It seems that the leadership of Syriza was not willing to risk the uncertainty which would come if they didn’t accept the essence of the terms put forward by the troika and then had to leave the Eurozone. They believed, probably correctly, that no better deal was possible and the alternative– rupture with the Eurozone–the Syriza leadership was not willing to go to. The Syriza leadership also believes that the majority of the Greek population still does not favor this major step and perhaps Prime Minister Alexis Tsipras and the Syriza leaders also believe they have not done the necessary preparation for ending the use of the Euro in Greece and having their own currency. According to a friend of mine and Syriza member, the rank and file of Syriza do not support the July 10th plan. Just to clarify, Greece using its own currency rather than the Euro and leaving the Eurozone, is called Grexit–short for Greek exit.

Syriza won the plurality of the Greek vote, 36%, by running on an explicitly anti-austerity platform in January 2015.   Syriza signing this agreement with the Eurozone countries will lead to their losing much of their legitimacy and support in the same way that a previous social democratic party in Greece, PASOK, did after agreeing to austerity measures in order to get a large loan in 2010.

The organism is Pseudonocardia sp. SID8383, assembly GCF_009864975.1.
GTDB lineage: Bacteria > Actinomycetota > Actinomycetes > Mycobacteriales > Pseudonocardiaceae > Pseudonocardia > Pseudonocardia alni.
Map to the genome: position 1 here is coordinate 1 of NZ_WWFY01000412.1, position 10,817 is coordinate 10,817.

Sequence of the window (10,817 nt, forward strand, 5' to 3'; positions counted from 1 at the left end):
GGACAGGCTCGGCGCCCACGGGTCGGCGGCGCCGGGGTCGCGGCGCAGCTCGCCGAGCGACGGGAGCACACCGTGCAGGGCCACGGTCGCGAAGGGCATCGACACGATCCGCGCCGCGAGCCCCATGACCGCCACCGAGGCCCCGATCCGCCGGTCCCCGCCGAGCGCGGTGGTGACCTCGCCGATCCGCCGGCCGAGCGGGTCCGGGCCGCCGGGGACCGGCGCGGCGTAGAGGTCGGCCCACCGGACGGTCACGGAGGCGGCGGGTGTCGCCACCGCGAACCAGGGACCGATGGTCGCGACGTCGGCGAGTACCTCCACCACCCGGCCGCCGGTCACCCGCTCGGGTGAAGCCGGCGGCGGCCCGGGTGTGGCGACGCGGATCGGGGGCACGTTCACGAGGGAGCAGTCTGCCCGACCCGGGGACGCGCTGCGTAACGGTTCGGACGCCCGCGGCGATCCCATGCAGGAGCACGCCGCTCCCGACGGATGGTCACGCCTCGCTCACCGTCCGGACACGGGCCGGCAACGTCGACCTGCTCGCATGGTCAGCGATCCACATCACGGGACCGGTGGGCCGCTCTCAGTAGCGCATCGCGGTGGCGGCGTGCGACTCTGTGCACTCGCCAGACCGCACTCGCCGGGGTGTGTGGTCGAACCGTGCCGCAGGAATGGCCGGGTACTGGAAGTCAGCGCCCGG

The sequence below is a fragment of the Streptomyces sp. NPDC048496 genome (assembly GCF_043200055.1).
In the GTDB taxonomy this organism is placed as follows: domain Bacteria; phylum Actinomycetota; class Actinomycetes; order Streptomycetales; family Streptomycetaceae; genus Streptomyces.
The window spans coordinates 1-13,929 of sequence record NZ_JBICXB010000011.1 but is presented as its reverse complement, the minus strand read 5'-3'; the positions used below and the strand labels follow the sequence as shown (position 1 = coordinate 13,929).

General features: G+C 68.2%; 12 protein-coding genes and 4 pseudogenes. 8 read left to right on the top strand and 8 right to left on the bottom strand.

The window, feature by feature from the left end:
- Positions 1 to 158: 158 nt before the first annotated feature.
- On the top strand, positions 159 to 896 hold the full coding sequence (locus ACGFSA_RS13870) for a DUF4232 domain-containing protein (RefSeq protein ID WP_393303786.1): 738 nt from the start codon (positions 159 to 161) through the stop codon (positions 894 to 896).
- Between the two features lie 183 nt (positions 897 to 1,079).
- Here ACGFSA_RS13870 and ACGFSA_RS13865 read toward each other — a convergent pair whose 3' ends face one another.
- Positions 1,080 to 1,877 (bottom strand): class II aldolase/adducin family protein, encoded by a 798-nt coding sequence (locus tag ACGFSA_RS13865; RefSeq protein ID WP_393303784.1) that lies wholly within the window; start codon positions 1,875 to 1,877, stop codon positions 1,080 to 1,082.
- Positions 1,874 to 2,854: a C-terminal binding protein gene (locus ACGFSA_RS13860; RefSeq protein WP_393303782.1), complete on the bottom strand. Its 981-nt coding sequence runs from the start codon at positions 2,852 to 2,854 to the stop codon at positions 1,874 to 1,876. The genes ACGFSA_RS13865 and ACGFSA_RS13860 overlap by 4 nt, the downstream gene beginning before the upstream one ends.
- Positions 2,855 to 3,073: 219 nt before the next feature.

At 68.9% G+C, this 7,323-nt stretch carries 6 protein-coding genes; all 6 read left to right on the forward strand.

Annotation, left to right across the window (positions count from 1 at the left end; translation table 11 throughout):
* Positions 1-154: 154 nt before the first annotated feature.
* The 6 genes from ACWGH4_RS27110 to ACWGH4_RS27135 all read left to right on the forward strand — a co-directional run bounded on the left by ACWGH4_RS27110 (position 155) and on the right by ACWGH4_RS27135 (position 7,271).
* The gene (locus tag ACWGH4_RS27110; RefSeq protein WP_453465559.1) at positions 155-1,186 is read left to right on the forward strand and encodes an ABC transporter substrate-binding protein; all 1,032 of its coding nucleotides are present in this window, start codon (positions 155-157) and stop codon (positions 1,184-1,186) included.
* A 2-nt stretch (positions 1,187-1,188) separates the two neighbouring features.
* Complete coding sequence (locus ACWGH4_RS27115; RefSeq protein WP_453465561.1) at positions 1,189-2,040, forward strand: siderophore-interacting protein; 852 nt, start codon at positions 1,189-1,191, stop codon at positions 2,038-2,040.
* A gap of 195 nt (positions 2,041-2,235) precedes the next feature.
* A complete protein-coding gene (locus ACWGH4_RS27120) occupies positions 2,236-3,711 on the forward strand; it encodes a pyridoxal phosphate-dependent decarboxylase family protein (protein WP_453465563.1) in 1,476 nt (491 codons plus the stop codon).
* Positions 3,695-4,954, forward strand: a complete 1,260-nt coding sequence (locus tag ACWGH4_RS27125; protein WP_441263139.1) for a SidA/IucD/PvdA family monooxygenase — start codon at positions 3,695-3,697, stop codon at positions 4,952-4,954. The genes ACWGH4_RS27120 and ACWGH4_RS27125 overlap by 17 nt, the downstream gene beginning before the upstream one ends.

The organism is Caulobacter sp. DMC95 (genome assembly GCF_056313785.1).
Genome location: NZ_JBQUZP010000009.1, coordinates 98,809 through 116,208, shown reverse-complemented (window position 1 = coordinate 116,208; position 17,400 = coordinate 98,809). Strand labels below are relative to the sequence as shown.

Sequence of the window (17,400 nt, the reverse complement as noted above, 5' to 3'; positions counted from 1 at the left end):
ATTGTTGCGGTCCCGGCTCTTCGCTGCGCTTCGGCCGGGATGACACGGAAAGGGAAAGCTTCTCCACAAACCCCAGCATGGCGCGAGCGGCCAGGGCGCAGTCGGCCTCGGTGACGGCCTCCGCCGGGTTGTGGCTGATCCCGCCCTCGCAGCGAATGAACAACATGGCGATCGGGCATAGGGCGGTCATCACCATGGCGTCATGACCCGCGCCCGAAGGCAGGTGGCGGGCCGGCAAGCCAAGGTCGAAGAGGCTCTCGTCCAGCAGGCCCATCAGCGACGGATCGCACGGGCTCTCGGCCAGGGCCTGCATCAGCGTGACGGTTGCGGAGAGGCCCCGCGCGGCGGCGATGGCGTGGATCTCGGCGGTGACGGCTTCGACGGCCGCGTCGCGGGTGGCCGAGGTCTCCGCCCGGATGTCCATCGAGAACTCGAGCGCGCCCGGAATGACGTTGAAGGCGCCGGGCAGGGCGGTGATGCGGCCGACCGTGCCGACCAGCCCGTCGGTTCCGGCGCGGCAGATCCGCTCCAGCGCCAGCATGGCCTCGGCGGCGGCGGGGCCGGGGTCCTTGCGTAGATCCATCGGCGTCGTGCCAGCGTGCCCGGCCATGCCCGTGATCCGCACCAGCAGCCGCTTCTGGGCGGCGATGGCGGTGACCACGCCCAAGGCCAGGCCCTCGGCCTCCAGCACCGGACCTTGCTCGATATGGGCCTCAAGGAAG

With this agreement, the Greek economic depression will continue even if there is a small increase in employment and GDP in the immediate future.   Youth unemployment will continue at 50% or more. By signing on to this austerity plan, the immediate crisis of running out of Euros, i.e., the Greek banks going bankrupt, not able to pay depositors withdrawing money or extending loans and the Greek government running out of money and not being able to pay its employees, pensions, and other payments will be resolved in the short run.  However, the longer run problem is only being postponed. Greece will not be able to meet the terms of this agreement with regards to its requiring increasing government primary surpluses as tax revenues are likely to fall below projected amounts since incomes and employment will remain depressed. This will lead to further calls by the European creditors for the continued “economic torture” of yet new tax increases and cuts in government spending which will further reduce aggregate demand and employment. It is possible although unlikely that the troika will permit Greece to not meet the requirements of the agreement. However, similar to events earlier this year, the troika is more likely to suspend promised loans to the Greek government.